The Benghazi Report: Review of the Terrorist Attacks on U.S. Facilities in Benghazi, Libya, September 11-12, 2012
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The Benghazi Report is the Senate committee’s findings—the culmination of over a year’s worth of investigations and interviews, presented in full. Readers of The Benghazi Report will find many of the revelations shocking. Did the White House manipulate the facts? Why was the disclosure of information so unnecessarily slow? What is the connection between the mysterious deaths of fifteen Libyans who had been assisting the FBI’s investigation and a trail of incompetence left by foreign governments unwilling cooperate? Were the attacks were preventable?
Featuring an introduction by bestselling author Roger Stone, this report represents a landmark in the ongoing struggle for more transparency from the U.S. government.
Facility soon after it came under attack. The CIA security team did not make it in time to save Ambassador Stevens and Sean Smith, but they successfully evacuated the other Americans at the Mission facility to the Annex. • As noted, one unarmed Predator was diverted to provide surveillance coverage of the Temporary Mission Facility as it was being attacked. This Predator was subsequently replaced by another unarmed Predator to enable the first Predator to return to base for refueling. • A
US Government is working with Libyan authorities and intelligence partners in an effort to help bring to justice those responsible for the deaths of US citizens. 9) Saturday. Sept. 15th 9:45 a.m.—edits made by CIA Deputy Director Mike Morell • The currently available information suggests that the demonstrations in Benghazi were spontaneously inspired by the protests at the US Embassy in Cairo and evolved into a direct assault against the US Consulate and subsequently its annex. • This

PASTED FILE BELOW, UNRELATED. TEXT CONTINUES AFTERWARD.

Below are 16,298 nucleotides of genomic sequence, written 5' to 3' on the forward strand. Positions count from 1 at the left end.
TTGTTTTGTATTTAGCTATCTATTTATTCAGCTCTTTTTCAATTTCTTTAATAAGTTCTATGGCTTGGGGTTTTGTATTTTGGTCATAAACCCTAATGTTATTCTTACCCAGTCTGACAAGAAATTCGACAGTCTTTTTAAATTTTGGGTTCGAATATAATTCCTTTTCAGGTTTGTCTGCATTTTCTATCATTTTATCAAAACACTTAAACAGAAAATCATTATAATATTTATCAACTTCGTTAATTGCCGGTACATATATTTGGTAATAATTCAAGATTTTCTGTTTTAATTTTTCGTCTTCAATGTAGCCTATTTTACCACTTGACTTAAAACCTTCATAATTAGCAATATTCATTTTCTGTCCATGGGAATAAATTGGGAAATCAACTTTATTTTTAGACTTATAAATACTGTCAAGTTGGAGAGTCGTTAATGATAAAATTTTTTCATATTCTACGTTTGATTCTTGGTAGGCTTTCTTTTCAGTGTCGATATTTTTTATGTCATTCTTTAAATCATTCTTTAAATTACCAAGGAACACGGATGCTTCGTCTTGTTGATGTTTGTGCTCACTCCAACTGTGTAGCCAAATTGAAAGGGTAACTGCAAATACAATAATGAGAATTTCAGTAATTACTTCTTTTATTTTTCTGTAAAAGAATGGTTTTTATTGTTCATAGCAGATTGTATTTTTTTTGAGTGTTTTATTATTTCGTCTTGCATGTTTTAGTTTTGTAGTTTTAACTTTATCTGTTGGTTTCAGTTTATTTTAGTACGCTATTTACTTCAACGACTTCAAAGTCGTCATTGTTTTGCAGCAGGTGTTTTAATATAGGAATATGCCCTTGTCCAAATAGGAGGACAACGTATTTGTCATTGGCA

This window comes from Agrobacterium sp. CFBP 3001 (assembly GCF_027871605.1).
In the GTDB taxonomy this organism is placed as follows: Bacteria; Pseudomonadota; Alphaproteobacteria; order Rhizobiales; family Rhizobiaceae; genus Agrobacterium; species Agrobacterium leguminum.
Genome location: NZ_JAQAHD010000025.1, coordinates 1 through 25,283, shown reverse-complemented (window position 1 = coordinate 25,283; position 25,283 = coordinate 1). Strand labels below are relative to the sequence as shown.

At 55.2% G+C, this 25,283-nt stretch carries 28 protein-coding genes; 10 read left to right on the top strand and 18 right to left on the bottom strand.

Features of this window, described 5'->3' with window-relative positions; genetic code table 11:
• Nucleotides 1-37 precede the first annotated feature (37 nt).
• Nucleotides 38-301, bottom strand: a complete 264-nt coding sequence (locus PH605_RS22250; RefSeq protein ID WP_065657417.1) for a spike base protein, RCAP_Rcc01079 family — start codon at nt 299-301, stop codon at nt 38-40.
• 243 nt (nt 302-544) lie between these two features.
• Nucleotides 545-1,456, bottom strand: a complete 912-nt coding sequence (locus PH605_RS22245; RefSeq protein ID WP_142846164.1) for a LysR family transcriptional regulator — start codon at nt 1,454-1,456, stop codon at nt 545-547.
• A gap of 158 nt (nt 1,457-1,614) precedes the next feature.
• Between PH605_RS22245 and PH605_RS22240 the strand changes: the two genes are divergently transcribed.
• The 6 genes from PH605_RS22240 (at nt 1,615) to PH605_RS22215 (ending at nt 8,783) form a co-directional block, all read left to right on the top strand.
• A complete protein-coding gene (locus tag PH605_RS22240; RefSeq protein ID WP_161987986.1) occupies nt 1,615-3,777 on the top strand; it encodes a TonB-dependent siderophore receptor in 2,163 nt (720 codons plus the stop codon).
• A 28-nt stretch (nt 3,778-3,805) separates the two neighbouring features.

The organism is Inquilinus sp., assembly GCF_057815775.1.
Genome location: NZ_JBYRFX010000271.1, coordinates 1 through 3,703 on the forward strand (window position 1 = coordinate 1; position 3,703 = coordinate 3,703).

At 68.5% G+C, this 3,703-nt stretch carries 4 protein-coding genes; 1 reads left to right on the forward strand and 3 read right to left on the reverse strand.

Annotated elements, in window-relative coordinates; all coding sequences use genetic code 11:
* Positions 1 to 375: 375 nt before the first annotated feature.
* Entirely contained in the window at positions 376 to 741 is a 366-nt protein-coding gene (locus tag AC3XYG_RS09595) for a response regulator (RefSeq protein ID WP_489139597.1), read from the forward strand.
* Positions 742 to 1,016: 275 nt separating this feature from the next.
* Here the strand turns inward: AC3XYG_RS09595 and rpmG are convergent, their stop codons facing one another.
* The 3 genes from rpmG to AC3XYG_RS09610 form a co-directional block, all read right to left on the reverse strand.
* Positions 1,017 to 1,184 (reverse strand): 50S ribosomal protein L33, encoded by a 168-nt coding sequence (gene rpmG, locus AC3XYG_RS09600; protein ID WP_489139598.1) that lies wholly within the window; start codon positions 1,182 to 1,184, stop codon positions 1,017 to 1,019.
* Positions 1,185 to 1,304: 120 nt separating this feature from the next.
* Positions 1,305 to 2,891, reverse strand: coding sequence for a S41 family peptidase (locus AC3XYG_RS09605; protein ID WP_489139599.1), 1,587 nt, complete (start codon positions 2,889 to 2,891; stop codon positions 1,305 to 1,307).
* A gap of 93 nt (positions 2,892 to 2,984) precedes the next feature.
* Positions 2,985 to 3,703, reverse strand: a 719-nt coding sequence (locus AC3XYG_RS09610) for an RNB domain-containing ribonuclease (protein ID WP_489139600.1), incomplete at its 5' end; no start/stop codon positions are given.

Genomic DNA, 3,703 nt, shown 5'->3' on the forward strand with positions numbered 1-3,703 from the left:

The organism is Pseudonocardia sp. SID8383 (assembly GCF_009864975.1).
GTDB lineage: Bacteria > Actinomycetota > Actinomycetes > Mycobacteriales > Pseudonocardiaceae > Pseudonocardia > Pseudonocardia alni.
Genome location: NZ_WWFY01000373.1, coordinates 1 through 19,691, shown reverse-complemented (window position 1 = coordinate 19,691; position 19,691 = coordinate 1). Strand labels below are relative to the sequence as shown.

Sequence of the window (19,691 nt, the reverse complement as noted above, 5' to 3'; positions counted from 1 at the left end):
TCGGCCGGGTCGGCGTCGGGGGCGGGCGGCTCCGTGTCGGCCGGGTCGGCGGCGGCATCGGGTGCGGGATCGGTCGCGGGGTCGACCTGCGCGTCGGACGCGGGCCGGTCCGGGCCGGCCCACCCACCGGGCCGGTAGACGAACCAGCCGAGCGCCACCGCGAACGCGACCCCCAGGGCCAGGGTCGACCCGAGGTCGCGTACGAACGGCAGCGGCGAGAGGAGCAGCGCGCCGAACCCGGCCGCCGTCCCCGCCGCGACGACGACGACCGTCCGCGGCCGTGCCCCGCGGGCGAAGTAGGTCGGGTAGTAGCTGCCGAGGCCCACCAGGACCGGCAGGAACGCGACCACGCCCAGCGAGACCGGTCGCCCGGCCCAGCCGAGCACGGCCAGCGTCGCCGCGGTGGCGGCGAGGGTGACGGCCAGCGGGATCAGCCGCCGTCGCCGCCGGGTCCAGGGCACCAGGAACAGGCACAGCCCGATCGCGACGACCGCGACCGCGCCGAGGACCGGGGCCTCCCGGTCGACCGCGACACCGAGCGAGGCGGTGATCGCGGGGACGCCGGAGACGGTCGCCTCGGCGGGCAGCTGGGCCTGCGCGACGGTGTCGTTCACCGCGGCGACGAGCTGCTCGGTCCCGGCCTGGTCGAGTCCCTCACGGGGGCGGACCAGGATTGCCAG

available information continues to be evaluated. • The investigation is on-going, and the US Government is working with Libyan authorities to bring to justice those responsible for the deaths US citizens. 12) 11:26 a.m.—edits made by State Department official Jake Sullivan • The currently available information suggests that the demonstrations in Benghazi were spontaneously inspired by the protests at the US Embassy in Cairo and evolved into a direct assault against the US diplomatic post in
also added to the confusion in the days after September 11, 2012, by inconsistently characterizing the events in Benghazi, even though the President referred to them as “attacks” and “acts of terror” on September 12, 2012.141 Administration officials provided vague and sometimes conflicting characterizations of the events in some instances. Members of Congress also lent support to the narrative of a protest gone awry for days following the attack. For example, in a September 22, 2012, resolution
Intelligence Community (IC) leading up to, during, and immediately following the attacks. The report also addresses, as appropriate, other issues about the attacks as they relate to the Department of Defense (DoD) and Department of State (State or State Department). It is important to acknowledge at the outset that diplomacy and intelligence collection are inherently risky, and that all risk cannot be eliminated. Diplomatic and intelligence personnel work in high-risk locations all over the